This book is a historical account of national health insurance in the United States, and yet it is more. Unlike his economist colleagues, many of whom have narrow views, few concrete suggestions, and unclear motivations, Fein is extremely successful in melding economics, politics, history, and sociology. He exhibits a social conscience that seems to evade a growing number of people who consider themselves "health economists." Fein offers us both a sensitive account of the development of health insurance and the basic elements of a plan of action for the future.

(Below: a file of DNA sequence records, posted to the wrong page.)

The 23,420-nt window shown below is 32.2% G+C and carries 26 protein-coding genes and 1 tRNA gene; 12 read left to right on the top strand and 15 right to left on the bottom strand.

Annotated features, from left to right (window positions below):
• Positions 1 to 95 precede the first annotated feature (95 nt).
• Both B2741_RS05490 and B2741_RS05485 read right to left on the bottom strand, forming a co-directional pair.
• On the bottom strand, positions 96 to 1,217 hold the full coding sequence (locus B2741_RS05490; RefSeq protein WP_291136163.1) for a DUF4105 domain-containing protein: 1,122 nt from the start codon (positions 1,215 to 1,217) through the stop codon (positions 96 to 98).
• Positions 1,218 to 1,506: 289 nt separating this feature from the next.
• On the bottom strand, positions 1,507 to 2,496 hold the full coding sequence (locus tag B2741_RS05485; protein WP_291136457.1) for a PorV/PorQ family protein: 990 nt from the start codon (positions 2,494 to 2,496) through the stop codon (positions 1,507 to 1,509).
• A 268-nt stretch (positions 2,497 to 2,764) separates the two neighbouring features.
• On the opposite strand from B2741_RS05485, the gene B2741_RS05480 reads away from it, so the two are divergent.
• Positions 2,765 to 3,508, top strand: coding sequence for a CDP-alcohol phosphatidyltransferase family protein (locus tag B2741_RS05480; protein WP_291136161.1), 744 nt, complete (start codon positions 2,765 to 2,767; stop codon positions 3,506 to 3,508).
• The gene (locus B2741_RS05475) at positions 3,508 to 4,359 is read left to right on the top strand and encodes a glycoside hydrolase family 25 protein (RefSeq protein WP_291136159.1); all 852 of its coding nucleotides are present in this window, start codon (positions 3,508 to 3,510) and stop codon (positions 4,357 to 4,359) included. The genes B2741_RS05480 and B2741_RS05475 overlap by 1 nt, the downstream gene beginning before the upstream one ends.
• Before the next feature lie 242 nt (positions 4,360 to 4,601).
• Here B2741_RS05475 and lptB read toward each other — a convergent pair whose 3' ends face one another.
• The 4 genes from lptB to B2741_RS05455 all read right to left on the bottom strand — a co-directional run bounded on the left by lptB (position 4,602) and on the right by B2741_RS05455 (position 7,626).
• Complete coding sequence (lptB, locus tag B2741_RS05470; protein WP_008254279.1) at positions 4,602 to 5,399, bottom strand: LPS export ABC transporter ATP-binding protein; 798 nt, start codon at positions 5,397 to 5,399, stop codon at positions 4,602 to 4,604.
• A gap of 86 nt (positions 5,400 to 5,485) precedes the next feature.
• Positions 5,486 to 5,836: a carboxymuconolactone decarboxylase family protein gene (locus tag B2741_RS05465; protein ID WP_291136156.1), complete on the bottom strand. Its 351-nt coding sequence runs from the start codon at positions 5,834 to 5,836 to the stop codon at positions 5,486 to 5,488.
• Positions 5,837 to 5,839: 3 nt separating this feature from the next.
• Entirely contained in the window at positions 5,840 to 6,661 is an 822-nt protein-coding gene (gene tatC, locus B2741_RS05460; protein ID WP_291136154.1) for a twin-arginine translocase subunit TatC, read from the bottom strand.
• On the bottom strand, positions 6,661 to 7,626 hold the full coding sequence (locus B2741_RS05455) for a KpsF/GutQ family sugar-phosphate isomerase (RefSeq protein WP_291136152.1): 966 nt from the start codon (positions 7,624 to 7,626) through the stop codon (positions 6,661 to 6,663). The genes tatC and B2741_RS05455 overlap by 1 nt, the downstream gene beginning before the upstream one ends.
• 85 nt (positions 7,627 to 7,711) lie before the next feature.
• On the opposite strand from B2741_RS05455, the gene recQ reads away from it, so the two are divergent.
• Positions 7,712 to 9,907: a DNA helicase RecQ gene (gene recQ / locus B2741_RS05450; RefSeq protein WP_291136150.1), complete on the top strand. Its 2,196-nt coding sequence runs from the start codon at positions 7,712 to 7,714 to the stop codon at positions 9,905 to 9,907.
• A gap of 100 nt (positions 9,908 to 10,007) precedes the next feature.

For people unfamiliar with the origins of public and private insurance, this book proves particularly valuable. For example, Fein refers to the precedent-setting experience of the Baylor University Hospital in Dallas in 1929. At that time, much like today, there was concern over the growing number of unpaid patient-care bills. To reduce these, Dallas schoolteachers were the first to be